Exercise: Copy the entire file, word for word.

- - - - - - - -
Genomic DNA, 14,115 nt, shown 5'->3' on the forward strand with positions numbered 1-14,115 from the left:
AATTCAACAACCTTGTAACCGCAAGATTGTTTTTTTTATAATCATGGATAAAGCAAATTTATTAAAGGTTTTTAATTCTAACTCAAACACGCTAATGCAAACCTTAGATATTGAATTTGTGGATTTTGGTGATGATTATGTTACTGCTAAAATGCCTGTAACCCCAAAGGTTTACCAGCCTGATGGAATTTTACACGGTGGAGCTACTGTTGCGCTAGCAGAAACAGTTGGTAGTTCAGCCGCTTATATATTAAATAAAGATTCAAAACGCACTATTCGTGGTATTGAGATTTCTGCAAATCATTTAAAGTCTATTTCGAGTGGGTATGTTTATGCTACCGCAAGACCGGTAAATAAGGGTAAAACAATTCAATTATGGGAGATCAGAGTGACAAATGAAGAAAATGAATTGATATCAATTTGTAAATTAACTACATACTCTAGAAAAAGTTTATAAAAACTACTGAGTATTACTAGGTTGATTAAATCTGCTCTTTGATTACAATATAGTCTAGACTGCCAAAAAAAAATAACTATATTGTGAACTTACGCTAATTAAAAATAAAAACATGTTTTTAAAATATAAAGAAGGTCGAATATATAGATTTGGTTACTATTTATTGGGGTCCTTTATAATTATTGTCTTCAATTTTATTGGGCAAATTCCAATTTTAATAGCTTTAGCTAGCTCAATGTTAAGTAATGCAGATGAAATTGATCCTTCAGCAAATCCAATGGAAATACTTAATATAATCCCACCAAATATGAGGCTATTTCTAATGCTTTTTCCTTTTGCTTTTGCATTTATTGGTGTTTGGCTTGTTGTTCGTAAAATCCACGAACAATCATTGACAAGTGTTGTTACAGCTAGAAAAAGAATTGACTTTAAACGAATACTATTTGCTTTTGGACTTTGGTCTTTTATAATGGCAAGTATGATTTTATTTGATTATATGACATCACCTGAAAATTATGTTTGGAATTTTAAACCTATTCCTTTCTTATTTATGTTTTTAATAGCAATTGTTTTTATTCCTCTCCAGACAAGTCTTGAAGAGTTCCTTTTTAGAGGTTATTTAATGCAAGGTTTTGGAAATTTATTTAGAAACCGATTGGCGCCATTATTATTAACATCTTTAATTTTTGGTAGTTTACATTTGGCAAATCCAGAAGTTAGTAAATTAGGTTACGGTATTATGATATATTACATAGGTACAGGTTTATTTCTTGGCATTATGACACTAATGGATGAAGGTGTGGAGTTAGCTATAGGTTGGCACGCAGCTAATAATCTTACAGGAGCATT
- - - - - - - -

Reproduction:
Genomic DNA, 14,115 nt, shown 5'->3' on the forward strand with positions numbered 1-14,115 from the left:
AATTCAACAACCTTGTAACCGCAAGATTGTTTTTTTTATAATCATGGATAAAGCAAATTTATTAAAGGTTTTTAATTCTAACTCAAACACGCTAATGCAAACCTTAGATATTGAATTTGTGGATTTTGGTGATGATTATGTTACTGCTAAAATGCCTGTAACCCCAAAGGTTTACCAGCCTGATGGAATTTTACACGGTGGAGCTACTGTTGCGCTAGCAGAAACAGTTGGTAGTTCAGCCGCTTATATATTAAATAAAGATTCAAAACGCACTATTCGTGGTATTGAGATTTCTGCAAATCATTTAAAGTCTATTTCGAGTGGGTATGTTTATGCTACCGCAAGACCGGTAAATAAGGGTAAAACAATTCAATTATGGGAGATCAGAGTGACAAATGAAGAAAATGAATTGATATCAATTTGTAAATTAACTACATACTCTAGAAAAAGTTTATAAAAACTACTGAGTATTACTAGGTTGATTAAATCTGCTCTTTGATTACAATATAGTCTAGACTGCCAAAAAAAAATAACTATATTGTGAACTTACGCTAATTAAAAATAAAAACATGTTTTTAAAATATAAAGAAGGTCGAATATATAGATTTGGTTACTATTTATTGGGGTCCTTTATAATTATTGTCTTCAATTTTATTGGGCAAATTCCAATTTTAATAGCTTTAGCTAGCTCAATGTTAAGTAATGCAGATGAAATTGATCCTTCAGCAAATCCAATGGAAATACTTAATATAATCCCACCAAATATGAGGCTATTTCTAATGCTTTTTCCTTTTGCTTTTGCATTTATTGGTGTTTGGCTTGTTGTTCGTAAAATCCACGAACAATCATTGACAAGTGTTGTTACAGCTAGAAAAAGAATTGACTTTAAACGAATACTATTTGCTTTTGGACTTTGGTCTTTTATAATGGCAAGTATGATTTTATTTGATTATATGACATCACCTGAAAATTATGTTTGGAATTTTAAACCTATTCCTTTCTTATTTATGTTTTTAATAGCAATTGTTTTTATTCCTCTCCAGACAAGTCTTGAAGAGTTCCTTTTTAGAGGTTATTTAATGCAAGGTTTTGGAAATTTATTTAGAAACCGATTGGCGCCATTATTATTAACATCTTTAATTTTTGGTAGTTTACATTTGGCAAATCCAGAAGTTAGTAAATTAGGTTACGGTATTATGATATATTACATAGGTACAGGTTTATTTCTTGGCATTATGACACTAATGGATGAAGGTGTGGAGTTAGCTATAGGTTGGCACGCAGCTAATAATCTTACAGGAGCATT